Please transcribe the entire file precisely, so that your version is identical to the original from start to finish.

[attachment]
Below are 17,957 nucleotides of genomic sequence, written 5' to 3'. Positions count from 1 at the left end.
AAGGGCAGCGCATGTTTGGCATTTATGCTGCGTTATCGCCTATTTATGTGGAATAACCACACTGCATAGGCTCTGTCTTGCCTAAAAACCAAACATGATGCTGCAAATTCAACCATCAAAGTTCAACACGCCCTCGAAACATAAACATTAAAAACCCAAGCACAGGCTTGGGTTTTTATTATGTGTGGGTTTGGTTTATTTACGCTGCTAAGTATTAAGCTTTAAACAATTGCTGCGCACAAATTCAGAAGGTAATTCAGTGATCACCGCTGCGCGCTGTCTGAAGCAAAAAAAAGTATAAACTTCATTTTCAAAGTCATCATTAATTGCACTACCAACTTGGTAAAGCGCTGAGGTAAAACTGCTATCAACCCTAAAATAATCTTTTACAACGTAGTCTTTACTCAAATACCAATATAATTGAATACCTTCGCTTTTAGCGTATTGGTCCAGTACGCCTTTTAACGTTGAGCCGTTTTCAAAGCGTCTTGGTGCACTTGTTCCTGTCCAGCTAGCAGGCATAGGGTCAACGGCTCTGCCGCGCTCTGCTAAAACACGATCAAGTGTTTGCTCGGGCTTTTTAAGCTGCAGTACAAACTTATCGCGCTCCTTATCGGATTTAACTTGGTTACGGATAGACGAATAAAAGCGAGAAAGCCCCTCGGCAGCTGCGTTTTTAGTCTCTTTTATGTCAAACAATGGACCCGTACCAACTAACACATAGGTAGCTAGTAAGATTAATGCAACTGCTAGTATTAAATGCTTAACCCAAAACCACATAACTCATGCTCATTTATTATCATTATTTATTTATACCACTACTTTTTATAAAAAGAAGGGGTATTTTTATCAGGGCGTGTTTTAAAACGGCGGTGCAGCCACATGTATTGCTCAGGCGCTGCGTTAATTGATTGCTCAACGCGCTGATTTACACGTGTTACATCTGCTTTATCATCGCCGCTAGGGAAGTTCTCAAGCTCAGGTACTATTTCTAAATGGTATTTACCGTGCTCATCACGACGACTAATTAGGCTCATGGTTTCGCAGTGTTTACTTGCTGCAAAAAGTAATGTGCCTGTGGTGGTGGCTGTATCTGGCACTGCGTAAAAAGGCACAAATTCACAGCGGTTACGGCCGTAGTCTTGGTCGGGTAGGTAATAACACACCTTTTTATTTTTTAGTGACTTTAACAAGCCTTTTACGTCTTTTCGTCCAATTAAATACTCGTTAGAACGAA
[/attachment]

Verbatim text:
Below are 17,957 nucleotides of genomic sequence, written 5' to 3'. Positions count from 1 at the left end.
AAGGGCAGCGCATGTTTGGCATTTATGCTGCGTTATCGCCTATTTATGTGGAATAACCACACTGCATAGGCTCTGTCTTGCCTAAAAACCAAACATGATGCTGCAAATTCAACCATCAAAGTTCAACACGCCCTCGAAACATAAACATTAAAAACCCAAGCACAGGCTTGGGTTTTTATTATGTGTGGGTTTGGTTTATTTACGCTGCTAAGTATTAAGCTTTAAACAATTGCTGCGCACAAATTCAGAAGGTAATTCAGTGATCACCGCTGCGCGCTGTCTGAAGCAAAAAAAAGTATAAACTTCATTTTCAAAGTCATCATTAATTGCACTACCAACTTGGTAAAGCGCTGAGGTAAAACTGCTATCAACCCTAAAATAATCTTTTACAACGTAGTCTTTACTCAAATACCAATATAATTGAATACCTTCGCTTTTAGCGTATTGGTCCAGTACGCCTTTTAACGTTGAGCCGTTTTCAAAGCGTCTTGGTGCACTTGTTCCTGTCCAGCTAGCAGGCATAGGGTCAACGGCTCTGCCGCGCTCTGCTAAAACACGATCAAGTGTTTGCTCGGGCTTTTTAAGCTGCAGTACAAACTTATCGCGCTCCTTATCGGATTTAACTTGGTTACGGATAGACGAATAAAAGCGAGAAAGCCCCTCGGCAGCTGCGTTTTTAGTCTCTTTTATGTCAAACAATGGACCCGTACCAACTAACACATAGGTAGCTAGTAAGATTAATGCAACTGCTAGTATTAAATGCTTAACCCAAAACCACATAACTCATGCTCATTTATTATCATTATTTATTTATACCACTACTTTTTATAAAAAGAAGGGGTATTTTTATCAGGGCGTGTTTTAAAACGGCGGTGCAGCCACATGTATTGCTCAGGCGCTGCGTTAATTGATTGCTCAACGCGCTGATTTACACGTGTTACATCTGCTTTATCATCGCCGCTAGGGAAGTTCTCAAGCTCAGGTACTATTTCTAAATGGTATTTACCGTGCTCATCACGACGACTAATTAGGCTCATGGTTTCGCAGTGTTTACTTGCTGCAAAAAGTAATGTGCCTGTGGTGGTGGCTGTATCTGGCACTGCGTAAAAAGGCACAAATTCACAGCGGTTACGGCCGTAGTCTTGGTCGGGTAGGTAATAACACACCTTTTTATTTTTTAGTGACTTTAACAAGCCTTTTACGTCTTTTCGTCCAATTAAATACTCGTTAGAACGAA